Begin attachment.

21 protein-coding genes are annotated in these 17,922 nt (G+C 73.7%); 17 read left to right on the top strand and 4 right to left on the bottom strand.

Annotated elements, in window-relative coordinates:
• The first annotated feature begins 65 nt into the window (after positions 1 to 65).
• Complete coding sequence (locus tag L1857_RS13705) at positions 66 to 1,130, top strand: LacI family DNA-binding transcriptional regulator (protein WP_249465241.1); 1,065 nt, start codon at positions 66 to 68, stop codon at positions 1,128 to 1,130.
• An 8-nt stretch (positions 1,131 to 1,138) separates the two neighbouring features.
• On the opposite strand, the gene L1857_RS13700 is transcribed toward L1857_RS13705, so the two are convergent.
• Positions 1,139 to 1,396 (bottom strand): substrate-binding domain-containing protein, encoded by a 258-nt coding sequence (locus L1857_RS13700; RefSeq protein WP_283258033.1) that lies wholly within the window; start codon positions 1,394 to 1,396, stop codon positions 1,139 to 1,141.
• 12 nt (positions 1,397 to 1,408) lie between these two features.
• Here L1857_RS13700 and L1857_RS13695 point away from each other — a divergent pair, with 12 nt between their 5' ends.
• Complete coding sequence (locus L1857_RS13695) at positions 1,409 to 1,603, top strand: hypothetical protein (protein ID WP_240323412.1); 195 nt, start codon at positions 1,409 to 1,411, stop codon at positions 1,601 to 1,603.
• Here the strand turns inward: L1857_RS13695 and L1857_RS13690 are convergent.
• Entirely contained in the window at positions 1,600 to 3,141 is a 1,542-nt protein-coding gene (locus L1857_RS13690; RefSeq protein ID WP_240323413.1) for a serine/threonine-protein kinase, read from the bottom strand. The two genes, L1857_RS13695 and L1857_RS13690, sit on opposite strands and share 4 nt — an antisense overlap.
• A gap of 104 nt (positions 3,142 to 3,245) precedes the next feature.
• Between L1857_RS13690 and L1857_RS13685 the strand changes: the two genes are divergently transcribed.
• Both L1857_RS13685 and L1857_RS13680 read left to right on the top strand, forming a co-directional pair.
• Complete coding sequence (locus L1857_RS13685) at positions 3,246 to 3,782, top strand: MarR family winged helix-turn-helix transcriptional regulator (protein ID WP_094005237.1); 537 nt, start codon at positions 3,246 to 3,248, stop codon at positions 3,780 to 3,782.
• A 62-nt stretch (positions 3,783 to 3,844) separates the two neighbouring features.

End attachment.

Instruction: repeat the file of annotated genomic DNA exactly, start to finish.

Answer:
21 protein-coding genes are annotated in these 17,922 nt (G+C 73.7%); 17 read left to right on the top strand and 4 right to left on the bottom strand.

Annotated elements, in window-relative coordinates:
• The first annotated feature begins 65 nt into the window (after positions 1 to 65).
• Complete coding sequence (locus tag L1857_RS13705) at positions 66 to 1,130, top strand: LacI family DNA-binding transcriptional regulator (protein WP_249465241.1); 1,065 nt, start codon at positions 66 to 68, stop codon at positions 1,128 to 1,130.
• An 8-nt stretch (positions 1,131 to 1,138) separates the two neighbouring features.
• On the opposite strand, the gene L1857_RS13700 is transcribed toward L1857_RS13705, so the two are convergent.
• Positions 1,139 to 1,396 (bottom strand): substrate-binding domain-containing protein, encoded by a 258-nt coding sequence (locus L1857_RS13700; RefSeq protein WP_283258033.1) that lies wholly within the window; start codon positions 1,394 to 1,396, stop codon positions 1,139 to 1,141.
• 12 nt (positions 1,397 to 1,408) lie between these two features.
• Here L1857_RS13700 and L1857_RS13695 point away from each other — a divergent pair, with 12 nt between their 5' ends.
• Complete coding sequence (locus L1857_RS13695) at positions 1,409 to 1,603, top strand: hypothetical protein (protein ID WP_240323412.1); 195 nt, start codon at positions 1,409 to 1,411, stop codon at positions 1,601 to 1,603.
• Here the strand turns inward: L1857_RS13695 and L1857_RS13690 are convergent.
• Entirely contained in the window at positions 1,600 to 3,141 is a 1,542-nt protein-coding gene (locus L1857_RS13690; RefSeq protein ID WP_240323413.1) for a serine/threonine-protein kinase, read from the bottom strand. The two genes, L1857_RS13695 and L1857_RS13690, sit on opposite strands and share 4 nt — an antisense overlap.
• A gap of 104 nt (positions 3,142 to 3,245) precedes the next feature.
• Between L1857_RS13690 and L1857_RS13685 the strand changes: the two genes are divergently transcribed.
• Both L1857_RS13685 and L1857_RS13680 read left to right on the top strand, forming a co-directional pair.
• Complete coding sequence (locus L1857_RS13685) at positions 3,246 to 3,782, top strand: MarR family winged helix-turn-helix transcriptional regulator (protein ID WP_094005237.1); 537 nt, start codon at positions 3,246 to 3,248, stop codon at positions 3,780 to 3,782.
• A 62-nt stretch (positions 3,783 to 3,844) separates the two neighbouring features.